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Old 07-02-2019, 12:58 PM   #1
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Default How to Fix lacquer failure?

I just looked a job where the lacquer coating is peeling on the interior part of most of the windows.

I'm guessing that the vinyl lacquer sealer has failed but I'm not really a lacquer expert. The window frames are all perfect as are all the baseboards, etc. Most of the peeling is the part near the glass but on a few windows the window sill is cracking.

How would you repair these? Priming and respraying all of them in an occupied house is a major undertaking.

What bonding primer works with lacquer? I don't want to apply vinyl sealer because it failed.

I was thinking about putting the lacquer in rattle cans for touch-ups. Obviously brushing would be easier for the windows with mullions and small glass panels. I can't imagine taping all of them...lol
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Old 07-02-2019, 01:09 PM   #2
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BTW, this is only a 4 year old house.
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Old 07-02-2019, 02:05 PM   #3
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Many lacquers are noted for being notoriously poor when exposed to moisture. Condensation is probably what caused the failure. I'm no expert when it comes to the stuff available today, but I'm sure one of the resident cabinet coating experts can help.
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Old 07-02-2019, 03:21 PM   #4
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Lacquer has no moisture resistance to speak of and very little UV stability. Don't use lacquer. It's used on production lines because it's hard to screw up when you spray it and it dries hard enough to package and ship quicker than almost any other finish, at least in it's price range. These people basically got screwed by a company doing the easiest, cheapest, fastest finish they could with no concern for longevity. They really need to be stripped, primed with a good alkyd primer, and topcoated with a UV stable acrylic. I'd probably even use an exterior acrylic. It won't be easy or cheap but....you get what you pay for. Or THINK you pay for.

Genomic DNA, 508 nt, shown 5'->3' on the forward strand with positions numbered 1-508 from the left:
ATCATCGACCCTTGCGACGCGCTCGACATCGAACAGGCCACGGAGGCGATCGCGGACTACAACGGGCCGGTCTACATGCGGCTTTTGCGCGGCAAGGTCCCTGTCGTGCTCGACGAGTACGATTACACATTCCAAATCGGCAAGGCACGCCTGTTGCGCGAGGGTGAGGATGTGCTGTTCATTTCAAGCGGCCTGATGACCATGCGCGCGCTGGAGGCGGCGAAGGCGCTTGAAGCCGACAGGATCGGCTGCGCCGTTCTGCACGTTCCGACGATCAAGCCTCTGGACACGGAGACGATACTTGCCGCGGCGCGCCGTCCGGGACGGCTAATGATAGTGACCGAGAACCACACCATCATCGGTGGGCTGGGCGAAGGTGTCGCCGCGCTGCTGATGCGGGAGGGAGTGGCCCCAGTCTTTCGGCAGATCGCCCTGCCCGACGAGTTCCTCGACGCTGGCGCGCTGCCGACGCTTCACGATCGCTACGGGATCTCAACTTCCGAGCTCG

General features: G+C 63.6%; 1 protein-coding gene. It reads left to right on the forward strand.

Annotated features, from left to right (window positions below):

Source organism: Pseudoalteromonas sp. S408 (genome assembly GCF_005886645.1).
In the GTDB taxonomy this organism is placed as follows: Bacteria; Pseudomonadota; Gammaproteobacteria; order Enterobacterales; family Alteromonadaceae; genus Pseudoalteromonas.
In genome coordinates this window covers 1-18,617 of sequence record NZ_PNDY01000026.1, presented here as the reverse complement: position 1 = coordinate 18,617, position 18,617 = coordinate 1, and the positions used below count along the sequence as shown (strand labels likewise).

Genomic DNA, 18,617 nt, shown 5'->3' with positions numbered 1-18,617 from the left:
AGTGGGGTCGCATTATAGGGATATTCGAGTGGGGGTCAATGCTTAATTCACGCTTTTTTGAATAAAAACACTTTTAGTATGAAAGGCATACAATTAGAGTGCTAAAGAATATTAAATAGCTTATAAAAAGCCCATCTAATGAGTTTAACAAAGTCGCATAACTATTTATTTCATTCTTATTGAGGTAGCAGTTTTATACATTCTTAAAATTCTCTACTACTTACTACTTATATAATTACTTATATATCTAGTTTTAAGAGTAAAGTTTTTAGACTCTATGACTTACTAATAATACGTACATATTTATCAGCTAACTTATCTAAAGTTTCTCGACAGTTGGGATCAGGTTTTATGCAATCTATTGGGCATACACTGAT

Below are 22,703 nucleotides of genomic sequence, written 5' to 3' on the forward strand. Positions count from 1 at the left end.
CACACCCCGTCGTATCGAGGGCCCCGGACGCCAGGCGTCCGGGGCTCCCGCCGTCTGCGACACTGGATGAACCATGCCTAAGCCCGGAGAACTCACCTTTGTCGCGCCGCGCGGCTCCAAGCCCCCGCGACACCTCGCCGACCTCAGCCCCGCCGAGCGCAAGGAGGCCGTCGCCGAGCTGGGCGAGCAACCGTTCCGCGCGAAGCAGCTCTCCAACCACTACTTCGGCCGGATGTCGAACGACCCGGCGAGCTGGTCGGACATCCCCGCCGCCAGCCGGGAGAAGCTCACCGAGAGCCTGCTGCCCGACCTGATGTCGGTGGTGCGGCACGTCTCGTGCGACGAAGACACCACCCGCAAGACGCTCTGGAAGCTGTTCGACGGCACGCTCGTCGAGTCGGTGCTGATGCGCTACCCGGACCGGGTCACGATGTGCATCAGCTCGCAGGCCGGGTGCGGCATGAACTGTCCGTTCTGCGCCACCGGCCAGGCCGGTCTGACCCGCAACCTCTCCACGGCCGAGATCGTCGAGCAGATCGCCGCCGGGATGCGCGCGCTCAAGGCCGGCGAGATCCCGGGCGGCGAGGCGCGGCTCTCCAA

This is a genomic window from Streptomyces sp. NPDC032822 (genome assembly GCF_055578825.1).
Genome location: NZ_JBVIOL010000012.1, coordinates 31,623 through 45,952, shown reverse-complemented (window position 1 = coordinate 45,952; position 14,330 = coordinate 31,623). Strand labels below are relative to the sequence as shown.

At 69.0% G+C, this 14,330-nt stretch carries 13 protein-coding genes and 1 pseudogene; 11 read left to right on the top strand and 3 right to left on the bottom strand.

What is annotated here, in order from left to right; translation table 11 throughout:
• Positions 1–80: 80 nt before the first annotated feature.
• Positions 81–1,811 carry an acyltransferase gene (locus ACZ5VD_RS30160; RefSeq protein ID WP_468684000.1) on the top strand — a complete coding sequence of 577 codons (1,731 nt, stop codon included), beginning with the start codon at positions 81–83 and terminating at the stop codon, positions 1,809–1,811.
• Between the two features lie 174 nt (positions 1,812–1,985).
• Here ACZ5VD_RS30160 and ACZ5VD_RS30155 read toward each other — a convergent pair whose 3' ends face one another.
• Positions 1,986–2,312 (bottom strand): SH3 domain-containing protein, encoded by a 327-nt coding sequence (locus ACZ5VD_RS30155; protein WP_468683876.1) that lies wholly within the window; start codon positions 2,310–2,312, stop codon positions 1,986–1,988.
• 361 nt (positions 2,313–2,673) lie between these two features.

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Old 07-02-2019, 06:14 PM   #5
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Quote:
Originally Posted by PACman View Post
Lacquer has no moisture resistance to speak of and very little UV stability. Don't use lacquer. It's used on production lines because it's hard to screw up when you spray it and it dries hard enough to package and ship quicker than almost any other finish, at least in it's price range. These people basically got screwed by a company doing the easiest, cheapest, fastest finish they could with no concern for longevity. They really need to be stripped, primed with a good alkyd primer, and topcoated with a UV stable acrylic. I'd probably even use an exterior acrylic. It won't be easy or cheap but....you get what you pay for. Or THINK you pay for.
They won't pay for a complete strip.You think oil based primer is better than PX nitrocellulose lacquer primer? They gave me the leftover lacquer and it's a perfect match. I actually brushed a bit on and it looked OK. I plan on getting some put into a rattle can. They have decent flat tips. Most of it is less than an inch wide.
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Old 07-02-2019, 06:20 PM   #6
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Quote:
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They won't pay for a complete strip.You think oil based primer is better than PX nitrocellulose lacquer primer? They gave me the leftover lacquer and it's a perfect match. I actually brushed a bit on and it looked OK. I plan on getting some put into a rattle can. They have decent flat tips. Most of it is less than an inch wide.
Nitrocellulose anything is not ideal on a window. Even interior. But it will last a year or so, just like it did when it was new. Depends on what your client wants i guess.